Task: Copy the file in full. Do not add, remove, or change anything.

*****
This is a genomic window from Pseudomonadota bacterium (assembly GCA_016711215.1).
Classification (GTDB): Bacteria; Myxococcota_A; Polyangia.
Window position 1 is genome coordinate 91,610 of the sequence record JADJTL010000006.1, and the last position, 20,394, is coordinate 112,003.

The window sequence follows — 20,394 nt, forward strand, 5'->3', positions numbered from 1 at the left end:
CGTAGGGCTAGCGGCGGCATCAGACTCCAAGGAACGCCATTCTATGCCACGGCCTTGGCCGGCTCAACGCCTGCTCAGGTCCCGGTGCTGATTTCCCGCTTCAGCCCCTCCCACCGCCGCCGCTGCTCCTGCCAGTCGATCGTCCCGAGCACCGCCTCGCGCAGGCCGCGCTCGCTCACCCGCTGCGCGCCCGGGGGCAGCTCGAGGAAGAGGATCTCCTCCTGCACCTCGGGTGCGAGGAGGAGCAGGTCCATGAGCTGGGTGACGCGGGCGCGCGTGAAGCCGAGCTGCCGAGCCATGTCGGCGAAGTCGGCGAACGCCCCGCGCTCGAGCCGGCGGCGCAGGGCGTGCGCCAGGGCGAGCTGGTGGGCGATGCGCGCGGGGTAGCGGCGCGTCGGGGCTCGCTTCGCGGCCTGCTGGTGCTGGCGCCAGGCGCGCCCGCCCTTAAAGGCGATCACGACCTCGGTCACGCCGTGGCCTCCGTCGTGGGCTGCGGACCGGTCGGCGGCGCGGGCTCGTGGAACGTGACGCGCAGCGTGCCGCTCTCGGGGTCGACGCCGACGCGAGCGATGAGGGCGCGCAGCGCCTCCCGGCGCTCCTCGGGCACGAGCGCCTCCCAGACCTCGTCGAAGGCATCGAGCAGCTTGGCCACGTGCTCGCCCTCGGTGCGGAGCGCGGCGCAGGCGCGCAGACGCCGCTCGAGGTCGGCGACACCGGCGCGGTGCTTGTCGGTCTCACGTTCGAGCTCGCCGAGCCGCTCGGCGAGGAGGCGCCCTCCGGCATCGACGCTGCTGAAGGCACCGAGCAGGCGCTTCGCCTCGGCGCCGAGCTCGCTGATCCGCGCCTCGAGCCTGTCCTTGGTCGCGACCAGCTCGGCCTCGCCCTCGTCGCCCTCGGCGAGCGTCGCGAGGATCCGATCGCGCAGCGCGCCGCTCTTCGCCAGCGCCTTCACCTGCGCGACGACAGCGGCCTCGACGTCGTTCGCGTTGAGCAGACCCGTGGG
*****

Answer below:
This is a genomic window from Pseudomonadota bacterium (assembly GCA_016711215.1).
Classification (GTDB): Bacteria; Myxococcota_A; Polyangia.
Window position 1 is genome coordinate 91,610 of the sequence record JADJTL010000006.1, and the last position, 20,394, is coordinate 112,003.

The window sequence follows — 20,394 nt, forward strand, 5'->3', positions numbered from 1 at the left end:
CGTAGGGCTAGCGGCGGCATCAGACTCCAAGGAACGCCATTCTATGCCACGGCCTTGGCCGGCTCAACGCCTGCTCAGGTCCCGGTGCTGATTTCCCGCTTCAGCCCCTCCCACCGCCGCCGCTGCTCCTGCCAGTCGATCGTCCCGAGCACCGCCTCGCGCAGGCCGCGCTCGCTCACCCGCTGCGCGCCCGGGGGCAGCTCGAGGAAGAGGATCTCCTCCTGCACCTCGGGTGCGAGGAGGAGCAGGTCCATGAGCTGGGTGACGCGGGCGCGCGTGAAGCCGAGCTGCCGAGCCATGTCGGCGAAGTCGGCGAACGCCCCGCGCTCGAGCCGGCGGCGCAGGGCGTGCGCCAGGGCGAGCTGGTGGGCGATGCGCGCGGGGTAGCGGCGCGTCGGGGCTCGCTTCGCGGCCTGCTGGTGCTGGCGCCAGGCGCGCCCGCCCTTAAAGGCGATCACGACCTCGGTCACGCCGTGGCCTCCGTCGTGGGCTGCGGACCGGTCGGCGGCGCGGGCTCGTGGAACGTGACGCGCAGCGTGCCGCTCTCGGGGTCGACGCCGACGCGAGCGATGAGGGCGCGCAGCGCCTCCCGGCGCTCCTCGGGCACGAGCGCCTCCCAGACCTCGTCGAAGGCATCGAGCAGCTTGGCCACGTGCTCGCCCTCGGTGCGGAGCGCGGCGCAGGCGCGCAGACGCCGCTCGAGGTCGGCGACACCGGCGCGGTGCTTGTCGGTCTCACGTTCGAGCTCGCCGAGCCGCTCGGCGAGGAGGCGCCCTCCGGCATCGACGCTGCTGAAGGCACCGAGCAGGCGCTTCGCCTCGGCGCCGAGCTCGCTGATCCGCGCCTCGAGCCTGTCCTTGGTCGCGACCAGCTCGGCCTCGCCCTCGTCGCCCTCGGCGAGCGTCGCGAGGATCCGATCGCGCAGCGCGCCGCTCTTCGCCAGCGCCTTCACCTGCGCGACGACAGCGGCCTCGACGTCGTTCGCGTTGAGCAGACCCGTGGG